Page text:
“Blummenfelt is showing triathletes that you don’t have to be really lightweight to be good at triathlon”

Picture: Instagram Kristian Blummenfelt

“Something that I have struggled with since I started out in triathlon, has been my weight. It’s not necessarily that I’m fat, or thought that I was fat, that’s not the case…. I just carry quite a bit of muscle. I thought, stereotypically, if you look at triathletes, they are so thin, absolutely miniature. And I was like: that’s just not me. I thought I had to really reduce my muscle mass and get down to a really low weight in order to be able to complete. And Kristian Blummenfelt has just gone, blown that out of the water.” 

In a video on his YouTube channel, triathlete Josh Lewis talks about weight, body fat and muscle. While there was always the belief that heavier athletes would struggle in triathlon due to the weight they have to carry – during the run or when cycling uphill – Kristian Blummenfelt has shown us in the past few years that you don’t need to be extremely lightweight to be a world-class triathlete. Winning Olympic gold and winning the Ironman World Championship has probably been enough proof.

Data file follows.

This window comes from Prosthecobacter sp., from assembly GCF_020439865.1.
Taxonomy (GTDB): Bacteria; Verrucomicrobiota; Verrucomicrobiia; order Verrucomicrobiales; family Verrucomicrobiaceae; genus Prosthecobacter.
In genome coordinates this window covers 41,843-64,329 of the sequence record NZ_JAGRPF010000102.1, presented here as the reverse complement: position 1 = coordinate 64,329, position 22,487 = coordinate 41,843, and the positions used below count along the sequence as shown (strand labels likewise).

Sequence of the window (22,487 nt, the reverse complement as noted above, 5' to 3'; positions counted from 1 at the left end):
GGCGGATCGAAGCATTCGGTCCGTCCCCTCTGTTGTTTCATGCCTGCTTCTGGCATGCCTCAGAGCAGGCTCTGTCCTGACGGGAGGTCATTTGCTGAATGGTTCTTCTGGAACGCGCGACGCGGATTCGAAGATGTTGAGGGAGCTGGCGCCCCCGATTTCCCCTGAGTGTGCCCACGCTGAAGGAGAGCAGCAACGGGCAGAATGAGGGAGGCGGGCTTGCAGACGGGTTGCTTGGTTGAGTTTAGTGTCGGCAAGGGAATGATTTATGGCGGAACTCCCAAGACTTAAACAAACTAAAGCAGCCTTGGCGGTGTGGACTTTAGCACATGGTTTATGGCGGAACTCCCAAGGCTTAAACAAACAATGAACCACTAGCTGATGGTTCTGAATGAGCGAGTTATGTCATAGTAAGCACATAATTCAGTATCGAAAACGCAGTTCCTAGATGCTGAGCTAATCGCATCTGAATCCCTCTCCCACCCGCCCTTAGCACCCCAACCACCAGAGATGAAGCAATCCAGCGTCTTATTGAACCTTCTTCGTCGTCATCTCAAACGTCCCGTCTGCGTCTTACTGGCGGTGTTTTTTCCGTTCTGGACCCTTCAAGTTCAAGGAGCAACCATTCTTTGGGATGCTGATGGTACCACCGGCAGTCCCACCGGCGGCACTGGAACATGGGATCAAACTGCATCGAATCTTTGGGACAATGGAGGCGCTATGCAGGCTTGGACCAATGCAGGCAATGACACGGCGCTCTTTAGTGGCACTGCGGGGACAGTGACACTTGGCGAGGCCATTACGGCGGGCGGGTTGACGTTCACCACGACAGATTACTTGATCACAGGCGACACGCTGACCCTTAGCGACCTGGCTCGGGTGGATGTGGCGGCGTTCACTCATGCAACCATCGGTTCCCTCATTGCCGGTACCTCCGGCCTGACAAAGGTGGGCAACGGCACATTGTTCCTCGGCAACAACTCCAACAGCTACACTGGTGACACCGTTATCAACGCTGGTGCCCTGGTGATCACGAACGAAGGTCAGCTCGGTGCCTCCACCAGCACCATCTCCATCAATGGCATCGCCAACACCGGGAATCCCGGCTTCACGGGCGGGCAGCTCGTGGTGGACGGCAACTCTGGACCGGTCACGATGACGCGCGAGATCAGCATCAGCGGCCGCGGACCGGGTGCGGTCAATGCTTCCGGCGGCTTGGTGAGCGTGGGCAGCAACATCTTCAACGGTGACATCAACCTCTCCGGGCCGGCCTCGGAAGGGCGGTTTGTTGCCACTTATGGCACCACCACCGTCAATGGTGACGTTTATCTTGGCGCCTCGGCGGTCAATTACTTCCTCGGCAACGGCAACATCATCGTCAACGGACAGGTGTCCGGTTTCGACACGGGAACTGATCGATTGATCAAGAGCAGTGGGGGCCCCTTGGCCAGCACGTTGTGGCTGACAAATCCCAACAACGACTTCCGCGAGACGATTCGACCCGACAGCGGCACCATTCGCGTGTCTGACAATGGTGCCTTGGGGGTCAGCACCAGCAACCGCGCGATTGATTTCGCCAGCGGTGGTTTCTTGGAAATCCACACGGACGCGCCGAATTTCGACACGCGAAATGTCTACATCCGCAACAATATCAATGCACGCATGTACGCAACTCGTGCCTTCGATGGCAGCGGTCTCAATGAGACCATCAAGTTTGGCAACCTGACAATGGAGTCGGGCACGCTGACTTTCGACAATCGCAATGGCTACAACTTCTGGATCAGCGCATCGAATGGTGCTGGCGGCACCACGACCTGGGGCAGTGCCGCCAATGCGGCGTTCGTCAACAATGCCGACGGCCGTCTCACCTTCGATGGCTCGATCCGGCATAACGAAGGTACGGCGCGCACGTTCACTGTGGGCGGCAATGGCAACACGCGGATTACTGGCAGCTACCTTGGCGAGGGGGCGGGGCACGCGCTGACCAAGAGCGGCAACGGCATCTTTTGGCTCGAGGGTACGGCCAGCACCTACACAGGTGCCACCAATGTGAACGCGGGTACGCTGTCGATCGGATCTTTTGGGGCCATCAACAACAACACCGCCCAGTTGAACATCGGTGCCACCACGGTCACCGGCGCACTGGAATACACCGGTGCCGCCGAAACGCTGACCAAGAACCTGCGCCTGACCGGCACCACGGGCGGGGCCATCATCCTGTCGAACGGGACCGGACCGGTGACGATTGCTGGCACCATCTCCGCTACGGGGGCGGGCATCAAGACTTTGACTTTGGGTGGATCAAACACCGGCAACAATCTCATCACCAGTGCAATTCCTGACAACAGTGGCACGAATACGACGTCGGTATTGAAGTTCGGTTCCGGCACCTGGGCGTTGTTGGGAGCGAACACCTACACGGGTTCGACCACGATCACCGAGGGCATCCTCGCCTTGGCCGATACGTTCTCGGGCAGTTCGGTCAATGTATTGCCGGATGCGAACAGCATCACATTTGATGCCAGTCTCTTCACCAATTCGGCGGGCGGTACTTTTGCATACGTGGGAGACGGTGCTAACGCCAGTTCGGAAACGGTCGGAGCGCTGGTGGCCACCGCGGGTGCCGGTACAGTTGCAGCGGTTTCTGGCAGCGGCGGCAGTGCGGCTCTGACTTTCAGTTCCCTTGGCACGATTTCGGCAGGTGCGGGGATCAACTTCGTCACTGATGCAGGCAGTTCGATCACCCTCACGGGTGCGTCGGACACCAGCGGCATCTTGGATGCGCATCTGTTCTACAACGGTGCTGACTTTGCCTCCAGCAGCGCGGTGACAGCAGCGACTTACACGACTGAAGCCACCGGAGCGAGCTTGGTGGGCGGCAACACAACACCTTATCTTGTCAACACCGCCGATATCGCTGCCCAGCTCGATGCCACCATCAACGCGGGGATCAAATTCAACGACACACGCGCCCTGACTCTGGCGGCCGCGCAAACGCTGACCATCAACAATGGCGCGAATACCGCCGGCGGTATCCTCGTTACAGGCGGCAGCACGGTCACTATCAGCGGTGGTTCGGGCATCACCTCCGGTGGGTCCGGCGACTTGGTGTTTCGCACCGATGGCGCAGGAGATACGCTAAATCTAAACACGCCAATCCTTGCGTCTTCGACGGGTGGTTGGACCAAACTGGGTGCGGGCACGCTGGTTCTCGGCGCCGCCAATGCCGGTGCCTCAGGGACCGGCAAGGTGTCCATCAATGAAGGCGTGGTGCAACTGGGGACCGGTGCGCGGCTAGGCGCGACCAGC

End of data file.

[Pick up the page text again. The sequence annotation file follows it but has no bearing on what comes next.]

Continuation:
“Trust me I’ve met him, he’s not big in any way, shape, or form; I’m not suggesting that. There’s been so much on social media and even on the Ironman Now channel, on the chat feed, about his weight and how big he is… Saying that he was too big to do triathlon. That is lunatic, because he has just gone and won the Olympics, and he just won the Ironman World Championship”, Lewis adds some nuance.

“That’s a lot of affirmation for me, though, in terms of: you don’t have to be tiny to be able to do triathlon well. Granted: he’s got an obscene Vo2-max – in the 90s – and I don’t… So, there’s that to consider. And he’s got loads of other massive benefits to his program and the way he trains. He’s been doing this scientific program for the past couple of years, even a decade.” Still, he concludes: “Blummenfelt is just showing to all triathletes that you don’t have to be really small, or low body fat, or lack muscle, to be good at triathlon; or running, or cycling, or swimming. It’s just a healthy reminder.” 

“Why are you looking for marginal gains when I’m sure there are massive gains to be made elsewhere?”, Lewis questions his own approach. […] I don’t need to be looking for those small percentages in body fat or lack of muscle. I tried to go lack of muscle in the past. I tried to basically starve myself – controlled and under guidance – but I tried to lose that muscle mass; to get down to a low body weight, but I just have a big frame. I have high muscle mass density, so I can’t reduce it too much. My body just won’t function properly when I go down to that low body fat percentage. It’s not worthwhile for me to be doing that.”